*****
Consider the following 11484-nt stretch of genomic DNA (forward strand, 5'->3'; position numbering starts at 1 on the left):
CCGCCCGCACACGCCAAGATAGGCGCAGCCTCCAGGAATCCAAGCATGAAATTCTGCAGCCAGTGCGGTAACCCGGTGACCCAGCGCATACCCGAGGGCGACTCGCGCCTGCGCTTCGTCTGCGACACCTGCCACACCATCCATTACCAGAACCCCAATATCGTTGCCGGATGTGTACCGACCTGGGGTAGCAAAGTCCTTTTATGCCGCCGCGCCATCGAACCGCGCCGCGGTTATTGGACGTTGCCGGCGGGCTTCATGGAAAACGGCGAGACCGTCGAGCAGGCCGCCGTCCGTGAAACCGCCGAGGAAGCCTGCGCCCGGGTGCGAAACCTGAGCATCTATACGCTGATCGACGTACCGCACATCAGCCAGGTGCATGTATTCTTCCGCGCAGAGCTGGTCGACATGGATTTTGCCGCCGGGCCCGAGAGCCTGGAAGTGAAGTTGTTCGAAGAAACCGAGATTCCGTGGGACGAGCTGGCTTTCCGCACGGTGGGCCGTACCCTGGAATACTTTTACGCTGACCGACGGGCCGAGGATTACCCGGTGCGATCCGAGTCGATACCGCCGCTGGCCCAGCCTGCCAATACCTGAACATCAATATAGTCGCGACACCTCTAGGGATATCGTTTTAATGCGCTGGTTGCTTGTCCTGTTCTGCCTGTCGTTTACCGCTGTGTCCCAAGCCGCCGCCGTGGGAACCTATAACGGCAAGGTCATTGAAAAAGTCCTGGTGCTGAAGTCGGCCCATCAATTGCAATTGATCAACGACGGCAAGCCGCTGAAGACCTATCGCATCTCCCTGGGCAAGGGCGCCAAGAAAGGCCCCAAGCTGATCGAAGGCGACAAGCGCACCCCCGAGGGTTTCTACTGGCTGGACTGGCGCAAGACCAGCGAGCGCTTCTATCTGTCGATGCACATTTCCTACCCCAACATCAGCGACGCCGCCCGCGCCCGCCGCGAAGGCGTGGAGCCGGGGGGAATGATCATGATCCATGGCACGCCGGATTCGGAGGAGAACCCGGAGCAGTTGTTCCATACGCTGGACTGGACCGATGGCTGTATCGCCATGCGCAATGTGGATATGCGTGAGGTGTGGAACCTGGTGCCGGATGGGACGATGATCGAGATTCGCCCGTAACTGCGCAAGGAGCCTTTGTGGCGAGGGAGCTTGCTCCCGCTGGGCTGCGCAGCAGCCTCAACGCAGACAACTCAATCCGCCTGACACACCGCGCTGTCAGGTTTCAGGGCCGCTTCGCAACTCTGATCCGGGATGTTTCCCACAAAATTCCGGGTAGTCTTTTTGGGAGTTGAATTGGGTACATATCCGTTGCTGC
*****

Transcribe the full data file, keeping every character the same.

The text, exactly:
Consider the following 11484-nt stretch of genomic DNA (forward strand, 5'->3'; position numbering starts at 1 on the left):
CCGCCCGCACACGCCAAGATAGGCGCAGCCTCCAGGAATCCAAGCATGAAATTCTGCAGCCAGTGCGGTAACCCGGTGACCCAGCGCATACCCGAGGGCGACTCGCGCCTGCGCTTCGTCTGCGACACCTGCCACACCATCCATTACCAGAACCCCAATATCGTTGCCGGATGTGTACCGACCTGGGGTAGCAAAGTCCTTTTATGCCGCCGCGCCATCGAACCGCGCCGCGGTTATTGGACGTTGCCGGCGGGCTTCATGGAAAACGGCGAGACCGTCGAGCAGGCCGCCGTCCGTGAAACCGCCGAGGAAGCCTGCGCCCGGGTGCGAAACCTGAGCATCTATACGCTGATCGACGTACCGCACATCAGCCAGGTGCATGTATTCTTCCGCGCAGAGCTGGTCGACATGGATTTTGCCGCCGGGCCCGAGAGCCTGGAAGTGAAGTTGTTCGAAGAAACCGAGATTCCGTGGGACGAGCTGGCTTTCCGCACGGTGGGCCGTACCCTGGAATACTTTTACGCTGACCGACGGGCCGAGGATTACCCGGTGCGATCCGAGTCGATACCGCCGCTGGCCCAGCCTGCCAATACCTGAACATCAATATAGTCGCGACACCTCTAGGGATATCGTTTTAATGCGCTGGTTGCTTGTCCTGTTCTGCCTGTCGTTTACCGCTGTGTCCCAAGCCGCCGCCGTGGGAACCTATAACGGCAAGGTCATTGAAAAAGTCCTGGTGCTGAAGTCGGCCCATCAATTGCAATTGATCAACGACGGCAAGCCGCTGAAGACCTATCGCATCTCCCTGGGCAAGGGCGCCAAGAAAGGCCCCAAGCTGATCGAAGGCGACAAGCGCACCCCCGAGGGTTTCTACTGGCTGGACTGGCGCAAGACCAGCGAGCGCTTCTATCTGTCGATGCACATTTCCTACCCCAACATCAGCGACGCCGCCCGCGCCCGCCGCGAAGGCGTGGAGCCGGGGGGAATGATCATGATCCATGGCACGCCGGATTCGGAGGAGAACCCGGAGCAGTTGTTCCATACGCTGGACTGGACCGATGGCTGTATCGCCATGCGCAATGTGGATATGCGTGAGGTGTGGAACCTGGTGCCGGATGGGACGATGATCGAGATTCGCCCGTAACTGCGCAAGGAGCCTTTGTGGCGAGGGAGCTTGCTCCCGCTGGGCTGCGCAGCAGCCTCAACGCAGACAACTCAATCCGCCTGACACACCGCGCTGTCAGGTTTCAGGGCCGCTTCGCAACTCTGATCCGGGATGTTTCCCACAAAATTCCGGGTAGTCTTTTTGGGAGTTGAATTGGGTACATATCCGTTGCTGC